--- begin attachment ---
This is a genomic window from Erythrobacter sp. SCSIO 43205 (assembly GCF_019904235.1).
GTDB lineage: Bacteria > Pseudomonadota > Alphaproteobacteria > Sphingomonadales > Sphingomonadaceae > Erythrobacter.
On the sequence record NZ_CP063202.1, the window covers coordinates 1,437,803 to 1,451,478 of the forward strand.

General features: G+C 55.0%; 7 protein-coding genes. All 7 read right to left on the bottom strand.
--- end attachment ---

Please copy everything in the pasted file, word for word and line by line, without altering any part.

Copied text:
This is a genomic window from Erythrobacter sp. SCSIO 43205 (assembly GCF_019904235.1).
GTDB lineage: Bacteria > Pseudomonadota > Alphaproteobacteria > Sphingomonadales > Sphingomonadaceae > Erythrobacter.
On the sequence record NZ_CP063202.1, the window covers coordinates 1,437,803 to 1,451,478 of the forward strand.

General features: G+C 55.0%; 7 protein-coding genes. All 7 read right to left on the bottom strand.